Natural Foods Merchandiser reports that the FDA may soon declare that meat and milk from cloned animals is safe to eat.
Some experts are concerned about ‘the unpredictability of cloning, the higher risk of animal birth defects, and unresolved issues about human allergens.’
Robyn O'Brien of allergykids.com recently explained how genetically modified foods, which have been on the market for over 10 years, may play a role in the extreme increase in food allergies over the past decade:
‘The problem is that proteins and allergens are introduced when you genetically modify a plant, and no human trials were ever done. As these novel allergens and novel proteins were introduced with no human trials done, government agencies around the world in other developed countries simply labeled these ingredients so that a mom could decide if she wanted to expose her child to these new proteins and allergens, which is especially helpful if you have a family with a predisposition to allergies. In the U.S., there was no labeling.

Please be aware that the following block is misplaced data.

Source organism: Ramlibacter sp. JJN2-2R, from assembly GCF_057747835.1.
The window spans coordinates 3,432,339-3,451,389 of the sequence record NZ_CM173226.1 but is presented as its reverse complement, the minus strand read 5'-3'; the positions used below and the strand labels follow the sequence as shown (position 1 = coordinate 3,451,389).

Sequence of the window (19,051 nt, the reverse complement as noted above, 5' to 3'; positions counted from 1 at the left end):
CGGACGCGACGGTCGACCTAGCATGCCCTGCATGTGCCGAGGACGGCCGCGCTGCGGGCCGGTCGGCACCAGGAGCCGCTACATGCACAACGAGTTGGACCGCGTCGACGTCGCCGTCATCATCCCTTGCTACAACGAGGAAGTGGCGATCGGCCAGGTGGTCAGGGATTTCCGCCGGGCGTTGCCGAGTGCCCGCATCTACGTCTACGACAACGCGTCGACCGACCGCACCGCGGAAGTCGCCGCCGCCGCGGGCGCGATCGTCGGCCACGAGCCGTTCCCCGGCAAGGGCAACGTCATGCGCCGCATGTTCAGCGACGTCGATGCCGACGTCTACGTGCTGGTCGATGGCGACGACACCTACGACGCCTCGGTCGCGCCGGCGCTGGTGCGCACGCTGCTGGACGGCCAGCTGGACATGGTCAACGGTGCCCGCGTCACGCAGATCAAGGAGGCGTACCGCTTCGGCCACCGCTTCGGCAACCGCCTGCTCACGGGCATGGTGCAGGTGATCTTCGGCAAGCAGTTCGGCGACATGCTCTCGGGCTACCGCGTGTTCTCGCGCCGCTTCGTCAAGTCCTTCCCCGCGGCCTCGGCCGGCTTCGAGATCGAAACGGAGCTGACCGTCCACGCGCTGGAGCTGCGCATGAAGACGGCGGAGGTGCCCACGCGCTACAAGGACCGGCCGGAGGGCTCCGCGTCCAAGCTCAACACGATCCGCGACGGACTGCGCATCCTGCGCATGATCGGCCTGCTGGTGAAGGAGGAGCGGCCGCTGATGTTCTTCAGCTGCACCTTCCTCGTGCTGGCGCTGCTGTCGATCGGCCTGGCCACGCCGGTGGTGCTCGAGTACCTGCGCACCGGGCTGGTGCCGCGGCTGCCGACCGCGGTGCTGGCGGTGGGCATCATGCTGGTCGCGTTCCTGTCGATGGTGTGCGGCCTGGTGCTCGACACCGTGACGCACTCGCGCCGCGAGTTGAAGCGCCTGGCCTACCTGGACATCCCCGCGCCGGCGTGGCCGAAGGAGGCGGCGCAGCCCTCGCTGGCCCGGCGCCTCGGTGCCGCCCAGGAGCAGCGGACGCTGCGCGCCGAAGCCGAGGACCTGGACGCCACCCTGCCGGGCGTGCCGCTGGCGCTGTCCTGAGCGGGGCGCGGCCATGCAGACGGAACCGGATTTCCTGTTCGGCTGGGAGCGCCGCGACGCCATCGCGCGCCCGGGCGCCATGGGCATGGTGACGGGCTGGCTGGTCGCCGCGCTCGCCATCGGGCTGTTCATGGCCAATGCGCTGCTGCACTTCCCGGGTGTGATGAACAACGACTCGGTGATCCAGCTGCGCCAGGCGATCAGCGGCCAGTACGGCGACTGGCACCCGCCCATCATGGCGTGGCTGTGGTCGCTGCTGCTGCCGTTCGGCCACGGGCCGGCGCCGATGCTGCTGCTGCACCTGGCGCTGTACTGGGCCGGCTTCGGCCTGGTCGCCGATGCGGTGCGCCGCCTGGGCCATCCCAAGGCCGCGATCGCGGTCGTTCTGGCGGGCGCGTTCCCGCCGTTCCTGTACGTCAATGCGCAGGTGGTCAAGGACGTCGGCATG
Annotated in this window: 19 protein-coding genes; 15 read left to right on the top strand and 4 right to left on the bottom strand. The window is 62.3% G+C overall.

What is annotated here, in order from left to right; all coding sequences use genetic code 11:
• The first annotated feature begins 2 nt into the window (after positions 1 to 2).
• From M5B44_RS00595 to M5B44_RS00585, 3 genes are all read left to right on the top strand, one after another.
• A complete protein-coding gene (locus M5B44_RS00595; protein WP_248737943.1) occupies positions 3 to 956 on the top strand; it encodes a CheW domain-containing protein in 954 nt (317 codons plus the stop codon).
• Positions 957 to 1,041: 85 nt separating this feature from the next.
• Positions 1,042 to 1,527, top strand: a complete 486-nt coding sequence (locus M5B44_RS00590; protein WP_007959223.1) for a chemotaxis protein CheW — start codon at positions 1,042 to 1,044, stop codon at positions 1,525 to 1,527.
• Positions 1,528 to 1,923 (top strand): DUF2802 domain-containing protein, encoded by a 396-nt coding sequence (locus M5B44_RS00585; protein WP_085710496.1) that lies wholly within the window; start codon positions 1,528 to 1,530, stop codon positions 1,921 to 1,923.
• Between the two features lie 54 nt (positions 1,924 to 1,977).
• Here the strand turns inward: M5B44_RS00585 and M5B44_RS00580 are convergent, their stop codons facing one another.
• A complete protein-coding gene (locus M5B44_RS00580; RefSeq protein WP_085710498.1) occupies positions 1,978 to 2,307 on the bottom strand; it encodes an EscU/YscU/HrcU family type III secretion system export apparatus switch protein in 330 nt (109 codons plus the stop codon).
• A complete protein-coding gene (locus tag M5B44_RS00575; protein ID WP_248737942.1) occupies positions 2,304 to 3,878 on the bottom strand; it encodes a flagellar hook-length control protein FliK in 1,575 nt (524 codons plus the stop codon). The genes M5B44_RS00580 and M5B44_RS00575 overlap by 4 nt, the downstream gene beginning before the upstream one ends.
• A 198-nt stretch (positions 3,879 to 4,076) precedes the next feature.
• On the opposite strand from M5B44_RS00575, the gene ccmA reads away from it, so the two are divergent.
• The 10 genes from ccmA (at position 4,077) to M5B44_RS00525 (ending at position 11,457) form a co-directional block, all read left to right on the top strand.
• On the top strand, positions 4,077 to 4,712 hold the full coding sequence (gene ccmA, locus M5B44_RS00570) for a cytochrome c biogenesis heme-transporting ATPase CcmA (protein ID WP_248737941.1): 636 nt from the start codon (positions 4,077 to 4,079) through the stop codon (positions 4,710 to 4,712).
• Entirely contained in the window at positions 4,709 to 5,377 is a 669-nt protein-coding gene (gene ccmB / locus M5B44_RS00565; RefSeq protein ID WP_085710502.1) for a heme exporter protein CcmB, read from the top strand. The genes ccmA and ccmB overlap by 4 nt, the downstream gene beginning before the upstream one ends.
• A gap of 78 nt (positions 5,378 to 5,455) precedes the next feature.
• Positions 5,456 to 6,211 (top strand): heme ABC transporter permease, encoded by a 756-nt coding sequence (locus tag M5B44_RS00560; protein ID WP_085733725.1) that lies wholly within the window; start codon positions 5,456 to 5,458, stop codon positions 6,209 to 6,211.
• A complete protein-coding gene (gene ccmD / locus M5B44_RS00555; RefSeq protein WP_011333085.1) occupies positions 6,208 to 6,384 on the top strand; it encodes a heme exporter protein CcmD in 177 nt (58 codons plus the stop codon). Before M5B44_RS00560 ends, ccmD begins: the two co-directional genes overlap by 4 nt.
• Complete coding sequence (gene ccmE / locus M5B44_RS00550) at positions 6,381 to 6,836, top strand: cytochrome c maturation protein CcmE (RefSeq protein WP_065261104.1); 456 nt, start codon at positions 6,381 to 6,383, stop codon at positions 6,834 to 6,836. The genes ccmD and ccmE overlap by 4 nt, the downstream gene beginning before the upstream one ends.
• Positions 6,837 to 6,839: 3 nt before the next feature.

‘So what we're finding is that there's a dramatic correlation between the introduction of genetically engineered soy, which was introduced in 1996, and within that first year, there was a 50% increase seen in soy allergies. And within the first five years of the introduction of genetically engineered soy, there was a doubling of peanut allergy. Studies are showing now that there are allergens in this genetically engineered soy, and they are 41% similar to peanut allergen.’
Some are worried that cloned food, if approved by the FDA, may lead to similar, unpredictable food allergies.